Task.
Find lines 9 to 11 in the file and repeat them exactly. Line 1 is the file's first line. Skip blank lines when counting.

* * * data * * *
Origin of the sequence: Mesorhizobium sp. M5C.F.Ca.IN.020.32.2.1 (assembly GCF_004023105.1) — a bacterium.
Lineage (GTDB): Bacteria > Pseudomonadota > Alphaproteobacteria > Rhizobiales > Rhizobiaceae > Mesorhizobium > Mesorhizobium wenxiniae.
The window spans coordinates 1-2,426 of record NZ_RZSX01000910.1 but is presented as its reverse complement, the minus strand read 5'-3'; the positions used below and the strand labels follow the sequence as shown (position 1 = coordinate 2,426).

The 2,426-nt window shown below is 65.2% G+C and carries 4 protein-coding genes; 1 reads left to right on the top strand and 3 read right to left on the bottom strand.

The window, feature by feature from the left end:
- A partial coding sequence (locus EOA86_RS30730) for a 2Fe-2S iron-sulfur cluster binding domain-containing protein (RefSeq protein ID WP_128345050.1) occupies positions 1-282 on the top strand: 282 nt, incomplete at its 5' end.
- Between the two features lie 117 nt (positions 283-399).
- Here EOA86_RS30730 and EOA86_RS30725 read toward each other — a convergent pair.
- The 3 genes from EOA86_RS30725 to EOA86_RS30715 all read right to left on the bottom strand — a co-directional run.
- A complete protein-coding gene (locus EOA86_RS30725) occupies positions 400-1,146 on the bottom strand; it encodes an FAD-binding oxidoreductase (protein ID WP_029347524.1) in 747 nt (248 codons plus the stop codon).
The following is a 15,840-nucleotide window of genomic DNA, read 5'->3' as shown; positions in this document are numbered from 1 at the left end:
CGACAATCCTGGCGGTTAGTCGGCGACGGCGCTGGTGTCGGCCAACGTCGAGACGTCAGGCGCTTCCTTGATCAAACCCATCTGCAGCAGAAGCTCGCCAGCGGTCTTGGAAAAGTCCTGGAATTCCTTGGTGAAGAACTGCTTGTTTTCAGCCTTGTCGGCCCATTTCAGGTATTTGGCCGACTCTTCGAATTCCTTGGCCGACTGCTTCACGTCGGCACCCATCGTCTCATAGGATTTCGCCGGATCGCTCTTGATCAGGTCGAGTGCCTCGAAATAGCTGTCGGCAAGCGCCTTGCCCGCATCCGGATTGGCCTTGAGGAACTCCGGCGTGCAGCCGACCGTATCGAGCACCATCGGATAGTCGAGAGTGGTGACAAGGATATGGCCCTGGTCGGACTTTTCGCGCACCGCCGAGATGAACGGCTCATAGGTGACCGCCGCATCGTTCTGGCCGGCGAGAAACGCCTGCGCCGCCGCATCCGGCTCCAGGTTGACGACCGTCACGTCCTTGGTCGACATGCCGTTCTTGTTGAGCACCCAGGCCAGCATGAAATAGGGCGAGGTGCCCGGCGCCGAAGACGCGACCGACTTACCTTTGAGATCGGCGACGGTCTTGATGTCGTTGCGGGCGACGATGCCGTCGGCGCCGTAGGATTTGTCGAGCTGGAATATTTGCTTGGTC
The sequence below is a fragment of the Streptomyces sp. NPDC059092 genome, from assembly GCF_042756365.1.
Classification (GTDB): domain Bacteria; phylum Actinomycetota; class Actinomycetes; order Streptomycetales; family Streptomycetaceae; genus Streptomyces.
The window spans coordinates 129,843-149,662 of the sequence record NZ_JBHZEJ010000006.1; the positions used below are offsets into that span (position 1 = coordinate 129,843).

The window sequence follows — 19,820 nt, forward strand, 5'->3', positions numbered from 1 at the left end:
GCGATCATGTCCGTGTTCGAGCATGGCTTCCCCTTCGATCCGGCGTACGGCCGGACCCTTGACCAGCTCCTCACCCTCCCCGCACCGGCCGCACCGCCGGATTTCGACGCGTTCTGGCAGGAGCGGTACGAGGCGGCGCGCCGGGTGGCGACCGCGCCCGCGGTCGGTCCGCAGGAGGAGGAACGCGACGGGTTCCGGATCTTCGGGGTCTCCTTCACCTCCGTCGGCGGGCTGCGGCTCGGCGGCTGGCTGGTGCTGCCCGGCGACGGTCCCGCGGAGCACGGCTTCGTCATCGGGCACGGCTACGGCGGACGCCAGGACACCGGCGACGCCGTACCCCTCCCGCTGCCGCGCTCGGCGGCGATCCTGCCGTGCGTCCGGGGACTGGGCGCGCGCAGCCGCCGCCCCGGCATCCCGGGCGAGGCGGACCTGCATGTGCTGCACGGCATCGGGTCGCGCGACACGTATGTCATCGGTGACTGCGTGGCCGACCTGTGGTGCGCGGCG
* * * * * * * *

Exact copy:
- The 3 genes from EOA86_RS30725 to EOA86_RS30715 all read right to left on the bottom strand — a co-directional run.
- A complete protein-coding gene (locus EOA86_RS30725) occupies positions 400-1,146 on the bottom strand; it encodes an FAD-binding oxidoreductase (protein ID WP_029347524.1) in 747 nt (248 codons plus the stop codon).
The following is a 15,840-nucleotide window of genomic DNA, read 5'->3' as shown; positions in this document are numbered from 1 at the left end: